University of Haifa psychologist Chaya Koren finds that in the older remarriages she studied, each spouse felt more like an individual within their relationship, fostering both greater equality and deeper intimacy. Time acts on older couples in a paradoxical way, says Stockholm University sociologist Torbjörn Bildtgård, who studied romantic unions after age 60. On one hand, they have more leisure time together. On the other, they know their remaining years together are limited. They feel immense gratitude to have found each other. They cherish their love.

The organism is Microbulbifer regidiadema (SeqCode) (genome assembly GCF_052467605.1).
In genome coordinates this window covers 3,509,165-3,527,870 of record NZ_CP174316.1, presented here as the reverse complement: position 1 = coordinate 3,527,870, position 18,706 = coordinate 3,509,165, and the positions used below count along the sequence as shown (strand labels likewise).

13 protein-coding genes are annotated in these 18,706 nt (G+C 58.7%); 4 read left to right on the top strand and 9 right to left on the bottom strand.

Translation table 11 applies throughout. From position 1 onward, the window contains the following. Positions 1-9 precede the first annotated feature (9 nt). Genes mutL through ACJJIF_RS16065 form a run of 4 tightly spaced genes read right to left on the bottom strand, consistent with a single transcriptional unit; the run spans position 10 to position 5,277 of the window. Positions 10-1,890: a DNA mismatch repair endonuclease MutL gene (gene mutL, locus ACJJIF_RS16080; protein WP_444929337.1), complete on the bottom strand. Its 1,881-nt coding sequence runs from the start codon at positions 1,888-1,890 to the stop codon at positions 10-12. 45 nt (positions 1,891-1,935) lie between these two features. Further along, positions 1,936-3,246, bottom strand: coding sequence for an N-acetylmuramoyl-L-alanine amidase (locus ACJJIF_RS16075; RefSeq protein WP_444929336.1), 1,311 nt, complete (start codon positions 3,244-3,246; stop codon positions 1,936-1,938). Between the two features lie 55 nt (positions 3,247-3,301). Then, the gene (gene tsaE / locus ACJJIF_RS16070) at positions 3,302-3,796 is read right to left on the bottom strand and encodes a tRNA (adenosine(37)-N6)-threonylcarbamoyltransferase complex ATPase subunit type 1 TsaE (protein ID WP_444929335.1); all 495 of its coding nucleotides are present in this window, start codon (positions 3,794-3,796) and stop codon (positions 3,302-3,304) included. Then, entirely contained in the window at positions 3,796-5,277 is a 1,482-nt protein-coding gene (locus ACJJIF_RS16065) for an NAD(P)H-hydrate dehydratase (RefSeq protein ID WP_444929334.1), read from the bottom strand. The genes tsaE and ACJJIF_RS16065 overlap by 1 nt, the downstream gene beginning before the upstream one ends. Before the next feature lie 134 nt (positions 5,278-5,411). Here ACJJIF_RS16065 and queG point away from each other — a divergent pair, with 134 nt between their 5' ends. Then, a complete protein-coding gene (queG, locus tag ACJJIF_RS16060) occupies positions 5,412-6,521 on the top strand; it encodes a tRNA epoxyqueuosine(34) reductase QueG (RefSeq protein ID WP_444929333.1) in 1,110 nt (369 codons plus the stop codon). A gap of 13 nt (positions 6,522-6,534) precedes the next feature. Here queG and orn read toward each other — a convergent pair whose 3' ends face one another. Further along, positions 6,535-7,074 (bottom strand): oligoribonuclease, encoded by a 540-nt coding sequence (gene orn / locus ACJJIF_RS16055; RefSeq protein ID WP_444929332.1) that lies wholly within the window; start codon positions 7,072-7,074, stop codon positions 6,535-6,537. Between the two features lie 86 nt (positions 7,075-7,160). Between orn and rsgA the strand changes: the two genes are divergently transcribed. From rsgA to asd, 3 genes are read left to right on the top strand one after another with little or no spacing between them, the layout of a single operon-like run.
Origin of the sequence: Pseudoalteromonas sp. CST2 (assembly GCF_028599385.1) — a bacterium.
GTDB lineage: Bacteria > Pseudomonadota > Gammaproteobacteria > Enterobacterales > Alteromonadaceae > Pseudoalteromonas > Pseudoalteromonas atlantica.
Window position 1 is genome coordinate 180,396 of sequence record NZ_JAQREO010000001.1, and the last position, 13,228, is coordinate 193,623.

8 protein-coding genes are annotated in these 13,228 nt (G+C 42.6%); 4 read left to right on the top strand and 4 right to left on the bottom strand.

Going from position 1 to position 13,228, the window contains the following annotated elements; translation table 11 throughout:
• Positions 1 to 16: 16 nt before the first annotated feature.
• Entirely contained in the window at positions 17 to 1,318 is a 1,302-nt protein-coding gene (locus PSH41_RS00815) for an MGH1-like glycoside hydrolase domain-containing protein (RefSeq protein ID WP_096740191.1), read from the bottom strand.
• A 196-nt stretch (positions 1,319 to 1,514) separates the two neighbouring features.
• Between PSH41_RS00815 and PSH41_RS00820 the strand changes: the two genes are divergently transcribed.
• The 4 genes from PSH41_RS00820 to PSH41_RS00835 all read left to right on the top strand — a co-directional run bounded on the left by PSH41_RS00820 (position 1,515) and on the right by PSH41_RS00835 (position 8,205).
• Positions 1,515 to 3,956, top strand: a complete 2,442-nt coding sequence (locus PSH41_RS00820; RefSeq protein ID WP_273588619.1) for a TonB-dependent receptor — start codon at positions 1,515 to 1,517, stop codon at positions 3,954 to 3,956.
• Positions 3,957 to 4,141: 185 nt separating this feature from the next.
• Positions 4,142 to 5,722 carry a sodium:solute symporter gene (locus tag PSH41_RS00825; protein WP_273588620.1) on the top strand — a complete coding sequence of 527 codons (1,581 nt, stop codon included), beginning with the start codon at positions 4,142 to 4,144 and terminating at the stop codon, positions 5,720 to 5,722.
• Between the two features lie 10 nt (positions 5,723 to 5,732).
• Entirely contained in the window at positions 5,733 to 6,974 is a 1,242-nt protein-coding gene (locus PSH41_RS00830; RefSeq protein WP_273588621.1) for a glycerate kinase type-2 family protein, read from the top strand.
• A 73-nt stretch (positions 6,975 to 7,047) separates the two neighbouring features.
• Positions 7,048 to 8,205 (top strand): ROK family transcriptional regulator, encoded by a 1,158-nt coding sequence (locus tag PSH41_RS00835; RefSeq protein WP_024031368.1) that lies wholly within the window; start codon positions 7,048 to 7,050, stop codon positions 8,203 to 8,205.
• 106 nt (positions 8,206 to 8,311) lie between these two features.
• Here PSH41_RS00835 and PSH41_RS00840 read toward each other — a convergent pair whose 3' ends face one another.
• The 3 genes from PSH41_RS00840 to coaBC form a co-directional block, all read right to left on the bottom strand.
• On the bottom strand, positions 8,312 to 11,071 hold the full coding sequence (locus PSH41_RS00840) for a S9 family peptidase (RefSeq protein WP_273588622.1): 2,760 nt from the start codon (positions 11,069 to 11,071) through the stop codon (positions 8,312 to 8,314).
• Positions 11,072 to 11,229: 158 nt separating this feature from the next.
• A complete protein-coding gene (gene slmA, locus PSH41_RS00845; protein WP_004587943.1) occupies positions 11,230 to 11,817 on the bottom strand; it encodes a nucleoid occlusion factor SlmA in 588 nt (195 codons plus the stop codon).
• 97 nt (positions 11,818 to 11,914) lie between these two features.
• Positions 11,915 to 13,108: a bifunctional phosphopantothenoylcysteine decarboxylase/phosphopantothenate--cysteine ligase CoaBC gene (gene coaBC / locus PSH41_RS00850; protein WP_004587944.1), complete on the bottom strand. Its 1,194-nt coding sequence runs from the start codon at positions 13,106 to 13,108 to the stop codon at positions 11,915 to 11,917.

Lepak expresses it this way. “Rather than worry about our end,” he says, “we try to make the most of each day we have together. We feel blessed that we’ve found our soul mate.”
- Amanda Gorman on the Greatest Lesson She’s Learned This Year
- What Actually Worries U.S. Doctors About Omicron
- Reuniting Families Separated Under Trump Is Expensive. Should the U.S. Government Pay?
- The 10 Best Movies of 2021
- America's Foster Care System Is a Dangerous Place for Trans Teens. Now They're Fighting for Change
- Stressed About Going Back to the Office? Here Are 8 Ways to Make It Easier
- What to Know About Digital World, the Company Funding Trump's New Social Media Platform 'TRUTH Social'